An article saying Bobby Shmurda, real name Ackquille Jean Pollard, was killed by his jail mate is fake. The Brooklyn rapper wasn’t murdered, and “Antwan Mauldin” isn’t a real person. Some people were apparently confused by the whole thing, tweeting “RIP Bobby.”
The bogus report was published on Huzlers.com, which describes itself as “satirical.”
Here’s the disclaimer (on the bottom left of the article page): “Huzlers.com is a combination of urban news and satirical entertainment to keep its visitors in a state of disbelief.”
Thousands of people were sharing the fake news article as of Friday night.
Some people on Twitter apparently thought it was real. “RIP Bobby Shmurda,” tweeted more than a few people.
A few weeks ago–before he was arrested–there was a hoax going around saying he threatened Chicago rapper Chief Keef and his affiliates. That’s also entirely fake.
In actual news, Shmurda was arrested more than a week ago by New York police, claiming he was the ringleader of the Crips GS9 gang. He was charged with conspiracy to commit murder, weapons possession, and reckless endangerment, according to The Associated Press.
He was held on $2 million bail shortly after. Shmurda pleaded not guilty and faces 8 to 25 years in prison, AP reported.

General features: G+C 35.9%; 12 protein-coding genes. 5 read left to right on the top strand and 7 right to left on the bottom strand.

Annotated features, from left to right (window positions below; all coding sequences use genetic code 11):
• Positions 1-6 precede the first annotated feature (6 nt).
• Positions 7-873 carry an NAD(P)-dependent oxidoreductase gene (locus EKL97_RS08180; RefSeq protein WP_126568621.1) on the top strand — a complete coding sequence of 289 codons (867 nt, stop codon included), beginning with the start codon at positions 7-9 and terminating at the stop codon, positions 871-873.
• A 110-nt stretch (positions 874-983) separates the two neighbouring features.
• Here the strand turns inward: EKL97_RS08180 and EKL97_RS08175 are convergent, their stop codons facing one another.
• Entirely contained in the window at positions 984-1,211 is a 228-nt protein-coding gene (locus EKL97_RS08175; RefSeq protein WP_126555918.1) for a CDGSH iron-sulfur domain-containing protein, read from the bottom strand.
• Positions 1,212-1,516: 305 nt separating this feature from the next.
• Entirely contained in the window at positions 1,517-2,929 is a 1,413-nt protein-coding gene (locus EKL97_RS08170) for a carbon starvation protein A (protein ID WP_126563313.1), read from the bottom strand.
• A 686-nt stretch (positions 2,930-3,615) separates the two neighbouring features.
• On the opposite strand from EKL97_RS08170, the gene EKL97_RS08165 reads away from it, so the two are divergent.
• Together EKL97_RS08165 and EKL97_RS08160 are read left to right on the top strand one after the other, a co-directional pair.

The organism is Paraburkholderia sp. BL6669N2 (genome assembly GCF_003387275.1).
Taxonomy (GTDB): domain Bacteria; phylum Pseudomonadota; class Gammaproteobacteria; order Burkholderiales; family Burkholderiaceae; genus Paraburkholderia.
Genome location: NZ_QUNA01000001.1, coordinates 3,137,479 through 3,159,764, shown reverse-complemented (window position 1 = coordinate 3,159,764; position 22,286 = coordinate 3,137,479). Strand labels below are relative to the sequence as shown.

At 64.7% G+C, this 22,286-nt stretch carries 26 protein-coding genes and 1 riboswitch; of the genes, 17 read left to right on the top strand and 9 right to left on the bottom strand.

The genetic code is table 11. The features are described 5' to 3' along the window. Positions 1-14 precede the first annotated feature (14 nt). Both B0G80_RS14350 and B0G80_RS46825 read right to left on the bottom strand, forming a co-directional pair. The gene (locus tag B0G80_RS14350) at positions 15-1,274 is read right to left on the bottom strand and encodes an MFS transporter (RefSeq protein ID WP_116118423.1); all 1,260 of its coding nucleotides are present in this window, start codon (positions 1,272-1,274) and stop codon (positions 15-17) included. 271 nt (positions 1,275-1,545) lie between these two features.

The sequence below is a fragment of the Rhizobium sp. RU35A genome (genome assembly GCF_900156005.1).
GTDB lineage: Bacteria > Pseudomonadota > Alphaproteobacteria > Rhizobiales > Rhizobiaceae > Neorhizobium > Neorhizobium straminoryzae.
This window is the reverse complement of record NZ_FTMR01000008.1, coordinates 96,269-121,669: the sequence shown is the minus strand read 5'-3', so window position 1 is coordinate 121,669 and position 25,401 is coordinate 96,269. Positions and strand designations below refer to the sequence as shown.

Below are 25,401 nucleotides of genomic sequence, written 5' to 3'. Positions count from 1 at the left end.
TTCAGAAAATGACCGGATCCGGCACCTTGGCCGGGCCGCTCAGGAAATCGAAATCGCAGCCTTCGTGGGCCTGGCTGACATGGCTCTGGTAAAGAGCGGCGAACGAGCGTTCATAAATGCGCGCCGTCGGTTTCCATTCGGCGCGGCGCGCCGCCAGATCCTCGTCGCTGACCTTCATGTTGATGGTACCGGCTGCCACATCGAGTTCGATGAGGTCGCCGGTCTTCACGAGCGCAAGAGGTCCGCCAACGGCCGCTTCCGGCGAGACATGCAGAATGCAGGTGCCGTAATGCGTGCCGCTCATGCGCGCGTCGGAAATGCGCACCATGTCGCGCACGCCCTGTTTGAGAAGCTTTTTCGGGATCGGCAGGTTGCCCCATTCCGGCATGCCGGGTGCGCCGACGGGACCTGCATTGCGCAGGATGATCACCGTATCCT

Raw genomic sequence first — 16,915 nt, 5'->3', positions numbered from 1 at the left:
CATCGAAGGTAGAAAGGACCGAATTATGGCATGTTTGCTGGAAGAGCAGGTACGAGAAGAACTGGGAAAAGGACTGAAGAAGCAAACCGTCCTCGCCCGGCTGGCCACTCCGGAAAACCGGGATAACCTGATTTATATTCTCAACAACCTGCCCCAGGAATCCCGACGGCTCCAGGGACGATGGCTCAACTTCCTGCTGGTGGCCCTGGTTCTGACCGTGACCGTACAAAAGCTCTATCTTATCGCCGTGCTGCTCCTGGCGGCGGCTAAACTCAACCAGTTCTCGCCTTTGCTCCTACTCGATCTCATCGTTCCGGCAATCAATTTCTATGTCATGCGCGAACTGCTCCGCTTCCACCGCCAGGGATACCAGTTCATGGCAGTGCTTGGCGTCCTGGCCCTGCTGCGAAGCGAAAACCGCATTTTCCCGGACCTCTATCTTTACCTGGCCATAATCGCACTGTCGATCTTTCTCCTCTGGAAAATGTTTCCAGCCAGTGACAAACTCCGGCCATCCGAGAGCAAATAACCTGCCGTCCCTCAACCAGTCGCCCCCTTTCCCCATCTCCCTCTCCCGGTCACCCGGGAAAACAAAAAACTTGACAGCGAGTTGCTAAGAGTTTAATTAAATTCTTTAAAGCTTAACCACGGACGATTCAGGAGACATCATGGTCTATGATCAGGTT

Here’s an AP article detailing his arrest:
NEW YORK (AP) — An up-and-coming rapper pleaded not guilty on Thursday to charges he moonlighted as a gun-toting member of a New York City street gang responsible for several shootings during turf wars over drug trafficking.
Ackquille Pollard, who performs under the name Bobby Shmurda, was ordered held on $2 million bail at a hearing in state Supreme Court in Manhattan. His attorney, Howard Greenberg, failed to convince a judge that his client should be released without bail because he was framed and had no reason to run.
“He is a legitimate entertainer,” Greenberg said. “He is rich. He is busy. He is always on tour.”
The Brooklyn-born Pollard is best known for the hit song “Hot Boy.” He also put out a music video that popularized a dance craze called the “Shmoney dance,” and reportedly signed a lucrative record deal with Epic Records.
Greenberg claimed Epic had agreed to help Pollard make bail. A spokesman for the label declined to comment.
Police arrested Pollard on conspiracy, reckless endangerment and gun possession on Wednesday after he left a recording studio near Radio City Music Hall. Police found two handguns and a small amount of crack cocaine in a car in which he was riding, authorities said.
An indictment naming Pollard charges more than 15 defendants with a variety of crimes including murder, attempted murder, assault and drug dealing. The gang’s gun play left one rival dead, injured an innocent bystander sitting on folding chair outside a Brooklyn home and caused pandemonium outside a nightclub in Miami Beach, Florida, authorities said.